Tuesday, October 25, 2011

Hymnody Resurgent: Nebraska



Potter, David. Man of Sorrows Glorious King. 2010. Omaha: David Potter, 2010. mp3 audio download. $12.00.http://davidpotter.bandcamp.com/album/man-of-sorrows-glorious-king (H)



The Church's hymnody is being rediscovered and reinterpreted around the country. This review of Man of Sorrows Glorious King is one of a series of reviews that focus on this resurgence of hymnody.


It is my assertion that this trend is a good thing. 


And here's how I think it is happening.


The generation of children raised in megachurches is coming of age. They tire of worship trappings of their Baby Boomer parents (like the boomers tired of traditional Christian worship in the 1960's, give or take a decade).


Then what? They look for something older, something more constant, more sure. So I see various artists, groups, and congregations look at the oldest worship books in their particular tradition for theological depth. And they seem to be finding it in hymns.


As a Lutheran Christian, I can watch what is going on with some detachment. I find it curious that "contemporary worship," a generational reaction against the shallowness of revivalistic (and revival-era hymns and worship practices) emerged in Lutheranism. Lutherans have tried to preserve the best Christian song of every time and place, sung in the context of the historic western Divine Service, itself the heir of the synagogue and home worship of Judaism in the context of the once-for-all sacrifice of Christ, the Prophet, Priest, King, and true Temple. In retrospect, it seems silly (at best) to abandon the song of the saints for the fad of one generation's song and style. In fact, I think the rise of CCM in the LCMS is due to the difficulties many in our Synod had with the revised version of Lutheran Book of Worship published by the LCMS in 1982, Lutheran Worship. I'll leave it to my generation and the children of the Baby Boomers to grow up out of their parents' preferences. So far, the future looks promising with over 80% of our congregations using Lutheran Service Book (2006).


I could go on, but David Potter's album deserves the rest of our attention for now.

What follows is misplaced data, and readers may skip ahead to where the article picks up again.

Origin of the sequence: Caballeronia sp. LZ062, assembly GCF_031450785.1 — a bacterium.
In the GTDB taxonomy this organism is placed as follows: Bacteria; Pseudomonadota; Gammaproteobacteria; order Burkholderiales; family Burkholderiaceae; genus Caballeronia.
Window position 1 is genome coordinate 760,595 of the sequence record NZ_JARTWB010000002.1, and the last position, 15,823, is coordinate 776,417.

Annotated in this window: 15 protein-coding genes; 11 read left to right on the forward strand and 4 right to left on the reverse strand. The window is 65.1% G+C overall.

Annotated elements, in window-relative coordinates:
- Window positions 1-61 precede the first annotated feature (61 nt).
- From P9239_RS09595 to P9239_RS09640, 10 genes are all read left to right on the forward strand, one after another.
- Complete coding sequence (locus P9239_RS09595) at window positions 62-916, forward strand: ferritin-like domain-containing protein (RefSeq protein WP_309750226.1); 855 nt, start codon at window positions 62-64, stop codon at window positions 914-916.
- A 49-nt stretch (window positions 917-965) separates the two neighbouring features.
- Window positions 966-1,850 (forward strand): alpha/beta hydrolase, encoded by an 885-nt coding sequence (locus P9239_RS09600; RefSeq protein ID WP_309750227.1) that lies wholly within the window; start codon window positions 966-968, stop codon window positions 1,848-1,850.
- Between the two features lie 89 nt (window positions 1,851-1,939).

I thought I was well-acquainted with hymnody of most Christian traditions, but I have been humbled by this "hymnody resurgent" trend. 

I thought "Man of Sorrows Glorious King" was a new composition by Potter until I found it in older hymnal. This Philip Bliss text and tune could be used by liturgical Christians in Lent if the closing phrase, "Hallelujah, what a Savior" had a seasonal substitute: "Lord, have mercy, what a Savior."

Hymns on this recording are accompanied by the typical modern pop/rock ensemble of keyboard, voice, guitar(s), and drum set. I don't find the drum set or distorted guitar reverent for Divine Service or Divine Office on the Lord's Day, but I need to realize what these other artists, congregations and traditions have become accustomed to on Sunday mornings at worship over the last 50 years. This is definitely a step forward. 

Listeners will hear more familiar hymns like "All Creatures of Our God and King," Rock of Ages," "Come Thou Long Expected Jesus," There Is a Fountain," Guide Me O Thou Great Jehovah," and Be Thou My Vision" alongside "You Are the One" and "The Greatness of His Mercy." The album concludes with acoustic arrangements of "Man of Sorrows," "You Are the One," and "The Greatness of His Mercy." I am more worshipful with those versions because I find natural sounds (even if amplified for clarity of communication) more appropriate than artificial ones (and that includes electronic organs, too). 

David Potter's album is representative of hymnody resurgent. He reinterprets hymns from his own Christian tradition by changing the instrumentation, harmonies, arrangments, and often the melody to communicate and worship with a new generation of Christians seeking something of substance in theology and praise.

Hymnody resurgent borrows some techniques from historic Christian worship and so-called contemporary worship, as does the modern hymnody of Keith Getty and Stuart Townend et al. One will hear musical interludes in-between hymn stanzas (like traditional Lutheran organ playing). One will also note new or altered melodies (not unlike tone painting to emphasize texual phrases or entire hymn stanzas) and the addition of refrains to encourage congregational singing. 

As an album, Man of Sorrows Glorious King is an example of the resurgence of the theology of the cross and a better theology of worship in American Evangelicalism. I'll be listening for more from David Potter.

The Rev. Paul J Cain is Pastor of Immanuel Lutheran Church, Sheridan, Wyoming, Headmaster of Martin Luther Grammar School, a member of the Board of Directors of The Consortium for Classical and Lutheran Education, Wyoming District Worship Chairman, and Editor of QBR.

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